Details for building custom ESXi installation ISO can be found here:
ESXi / Install unsupported SATA:
ESXi / install unsupported NIC:
Online depot for drivers: https://vibsdepot.v-front.de/wiki/index.php/Welcome
Driver Realtek LAN RTL8111 for ESXi 5.5 und 6.0 in depot:
The command to create custom ISO with SATA and network support: for my board:
Perhaps the build in hardware can be used with standard installer ISO from VMware, but I took the safe way and made this ISO.
If you want to use my custom ISO file, feel free to contact me or use my last uploaded file.
Step 2 / ESXi Installation in VMware Player virtual machine
I found out, that it is possible to install ESXi inside a VMware Player virtual machine (double virtualization)!
This is not performant, but can be used to override the VGA graphics problem. This “double virtualization” will be used for installation only. After a successful installation, the system boots directly.
I used VMware player 12, which is free for private nonprofit use.
ESXi need a 64 bit environment, e.g. install the Player on Windows, 64 bit.
A minimal virtual machine for ESXi can be configured with 2 processor cores and >= 4 GB RAM.
I took my destination system for this step. The advantage is that the final hardware will be used. This increases the chance that the USB boot stick will work.
Hint: Some people had problems with USB 3.0. Use one of the USB 2.0 (black) ports!
VMware Player / create a virtual machine for ESXi:
Note: It is important to use “Other->Other 64-bit” – not Other->Other !
Disk size doesn’t matter, because we’ll install on USB Stick
Press “Next”, then klick on “Customize Hardware”
Add at least two processors (cores) and >= 4 GB (ESXi 6 minimum)
Add an USB controller to map the installation USB media into the VM guest system. Insert a blank USB stick, start the VM, mount the stick into the VM and install ESXi on that stick.
Step 3 / Customize ESXi parameters
Remove installation ISO from virtual CD/DVD
You have to use a utility bootloader ISO to boot from USB stick, because at the moment VMware virtual BIOS can’t boot directly from USB.
Infos and download here:
You’ll need the small ISO file “plpbt.iso”
Modify your VM:
Insert „plpbt.iso” into the virtual CD/DVD
Start the virtual machine, check that the USB stick is connected to the VM using the top right menu in VMware Player and choose USB as boot option in bootloader. The installation program is starting, choose the USB stick as destination media for ESXi server software.
When prompted, press F2 to customize your system.
Setup your management password, IP address, network mask and default gateway for management network. If desired, enable SSH in “Troubleshooting Mode Options” for later remote console support.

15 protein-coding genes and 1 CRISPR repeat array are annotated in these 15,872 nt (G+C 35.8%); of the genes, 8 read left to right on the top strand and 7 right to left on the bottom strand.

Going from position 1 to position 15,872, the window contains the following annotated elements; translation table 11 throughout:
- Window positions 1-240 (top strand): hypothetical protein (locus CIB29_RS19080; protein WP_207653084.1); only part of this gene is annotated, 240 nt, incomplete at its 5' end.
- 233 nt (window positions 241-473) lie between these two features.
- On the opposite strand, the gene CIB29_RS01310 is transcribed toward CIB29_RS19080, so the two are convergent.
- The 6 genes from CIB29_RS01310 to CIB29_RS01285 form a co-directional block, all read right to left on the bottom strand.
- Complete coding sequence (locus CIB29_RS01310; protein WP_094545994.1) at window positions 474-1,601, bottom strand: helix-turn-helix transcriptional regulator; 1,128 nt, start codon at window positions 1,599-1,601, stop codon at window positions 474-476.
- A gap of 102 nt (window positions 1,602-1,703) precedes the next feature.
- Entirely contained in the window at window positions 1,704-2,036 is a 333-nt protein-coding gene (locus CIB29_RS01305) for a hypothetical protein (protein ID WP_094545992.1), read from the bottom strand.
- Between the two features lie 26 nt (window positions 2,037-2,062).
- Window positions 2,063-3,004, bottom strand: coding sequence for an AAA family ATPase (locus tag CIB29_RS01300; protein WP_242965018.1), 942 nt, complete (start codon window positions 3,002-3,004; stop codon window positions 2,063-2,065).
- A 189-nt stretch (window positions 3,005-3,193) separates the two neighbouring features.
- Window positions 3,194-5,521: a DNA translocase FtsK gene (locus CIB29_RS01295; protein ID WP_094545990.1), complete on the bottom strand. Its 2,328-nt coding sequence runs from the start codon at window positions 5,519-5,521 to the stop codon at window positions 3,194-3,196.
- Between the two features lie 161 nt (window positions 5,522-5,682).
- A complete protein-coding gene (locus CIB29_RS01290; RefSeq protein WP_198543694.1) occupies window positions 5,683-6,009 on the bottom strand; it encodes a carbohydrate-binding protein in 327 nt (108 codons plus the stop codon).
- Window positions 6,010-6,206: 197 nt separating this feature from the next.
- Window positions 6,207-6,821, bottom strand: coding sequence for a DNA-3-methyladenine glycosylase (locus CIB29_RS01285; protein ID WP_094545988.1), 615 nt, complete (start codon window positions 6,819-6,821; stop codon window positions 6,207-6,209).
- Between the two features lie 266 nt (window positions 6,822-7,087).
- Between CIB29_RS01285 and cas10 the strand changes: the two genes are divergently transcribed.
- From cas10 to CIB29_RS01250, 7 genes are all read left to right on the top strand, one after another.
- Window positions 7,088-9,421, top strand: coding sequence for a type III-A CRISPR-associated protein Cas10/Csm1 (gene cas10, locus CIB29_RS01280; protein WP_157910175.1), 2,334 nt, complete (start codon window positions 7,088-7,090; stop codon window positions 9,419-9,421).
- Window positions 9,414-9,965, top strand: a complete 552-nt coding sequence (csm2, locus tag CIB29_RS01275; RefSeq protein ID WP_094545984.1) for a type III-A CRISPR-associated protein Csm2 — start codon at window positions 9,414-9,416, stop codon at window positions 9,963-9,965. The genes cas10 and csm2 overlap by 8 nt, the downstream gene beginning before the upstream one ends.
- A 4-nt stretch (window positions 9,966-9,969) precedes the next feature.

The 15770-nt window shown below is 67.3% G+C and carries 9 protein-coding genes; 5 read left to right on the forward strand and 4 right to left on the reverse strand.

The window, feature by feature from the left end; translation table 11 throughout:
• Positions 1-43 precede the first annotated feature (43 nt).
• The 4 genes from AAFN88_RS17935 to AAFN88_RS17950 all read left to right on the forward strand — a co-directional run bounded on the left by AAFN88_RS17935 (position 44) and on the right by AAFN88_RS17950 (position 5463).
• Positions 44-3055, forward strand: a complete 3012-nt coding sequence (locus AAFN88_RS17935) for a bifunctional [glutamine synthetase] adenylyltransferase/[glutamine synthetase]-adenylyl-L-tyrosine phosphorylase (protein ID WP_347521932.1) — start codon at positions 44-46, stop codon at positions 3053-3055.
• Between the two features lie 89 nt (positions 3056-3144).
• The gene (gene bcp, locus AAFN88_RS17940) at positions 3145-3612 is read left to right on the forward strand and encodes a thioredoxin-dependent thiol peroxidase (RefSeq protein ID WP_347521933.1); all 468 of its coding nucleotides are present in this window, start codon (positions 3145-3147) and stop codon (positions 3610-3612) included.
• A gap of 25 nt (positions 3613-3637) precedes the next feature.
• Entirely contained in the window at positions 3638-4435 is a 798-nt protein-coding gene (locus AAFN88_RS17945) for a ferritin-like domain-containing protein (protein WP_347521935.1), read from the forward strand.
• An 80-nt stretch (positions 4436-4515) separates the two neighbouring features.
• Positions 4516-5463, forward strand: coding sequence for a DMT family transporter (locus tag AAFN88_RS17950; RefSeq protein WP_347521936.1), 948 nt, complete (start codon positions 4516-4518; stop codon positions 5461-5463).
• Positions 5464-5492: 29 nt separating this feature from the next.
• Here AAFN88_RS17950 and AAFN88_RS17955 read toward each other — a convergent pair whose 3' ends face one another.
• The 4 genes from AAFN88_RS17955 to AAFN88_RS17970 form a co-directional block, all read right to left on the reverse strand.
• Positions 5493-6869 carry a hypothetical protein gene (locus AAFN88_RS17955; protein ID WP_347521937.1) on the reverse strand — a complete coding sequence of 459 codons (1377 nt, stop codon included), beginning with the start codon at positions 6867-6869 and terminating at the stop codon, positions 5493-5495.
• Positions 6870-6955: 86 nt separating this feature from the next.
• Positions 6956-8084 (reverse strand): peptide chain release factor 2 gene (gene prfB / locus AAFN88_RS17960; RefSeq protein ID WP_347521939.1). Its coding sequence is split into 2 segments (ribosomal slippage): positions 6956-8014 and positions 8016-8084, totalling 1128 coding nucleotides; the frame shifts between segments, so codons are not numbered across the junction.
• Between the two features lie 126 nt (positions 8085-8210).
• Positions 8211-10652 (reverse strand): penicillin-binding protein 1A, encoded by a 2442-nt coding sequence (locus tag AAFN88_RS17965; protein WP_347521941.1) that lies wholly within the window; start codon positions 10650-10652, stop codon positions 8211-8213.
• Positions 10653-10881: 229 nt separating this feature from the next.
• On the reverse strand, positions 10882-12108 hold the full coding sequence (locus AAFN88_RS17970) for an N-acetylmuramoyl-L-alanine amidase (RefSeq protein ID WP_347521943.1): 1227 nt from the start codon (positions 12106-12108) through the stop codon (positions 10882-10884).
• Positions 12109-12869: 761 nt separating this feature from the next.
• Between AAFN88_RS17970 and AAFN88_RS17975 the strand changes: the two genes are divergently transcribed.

F12 / F2 –> Shutdown ESXi Server virtual machine
Step 4 / Start your physical ESXi Server from USB Stick
Change the Boot Options in computer BIOS on your physical host machine.
Switch it to “boot from USB”
Reboot your server, install VMware VSphere on your management computer and login via VSphere Client to ESXi.
Although headless, the ESXi shell can be used for exceptional usage:
The “direct console (DCU)” is not working on your server video output, but can be accessed via SSH (if you enabled it).
Start putty or another ssh-tool, connect to your ESXi Server and enter the following commands:
Step 5 / say hurray 🙂
Now you have a working ESXi server.
Enter your license key using VSphere Client as usual, add storage (local SSD/Harddisk and/or NFS-storage e.g. on QNAP-NAS), configure your system, add virtual machines, …
Don’t forget to backup your USB stick and your virtual machines periodically!
A really good free backup script for ESXi is ghettoVCB: http://www.virtuallyghetto.com/2015/05/ghettovcb-vib-offline-bundle-for-esxi.html
Remember once more that you use this unsupported config at own risk!
This post was updated several times and will be updated periodically in the future.
Additional hints for updating ESXi to Version 6.5:
If you update your ESXi 6 to ESXi 6.0U2 or to ESXi 6.5, there is an embedded host client included, to manage the system via browser.
Look here, how to update easily to 6.5: https://tinkertry.com/easy-upgrade-to-esxi-65
If you use my newer image as described in option #3, the embedded host client is already included, but currently this is update 6.0U2 and not 6.5, so use the tipps above to update to 6.5.
If you use ghettoVCB to backup your VMs, check that it is running after performing the update.
Download custom ESXi 6 ISO file:
I have added my current custom ISO file in my second post, which describes option #3 (instant setup).
Here is a direct link to the download box in that post: http://mobiletiger.jorba.de/instant-esxi-installation#downloads (will open in new browser tab)
The software is made by VMware Inc. Please respect their copyright and license rights. I’m not responsible, that the software is working in any way nor that your data is save on your system.
Please post technical questions and informations with a reply at the end of this page.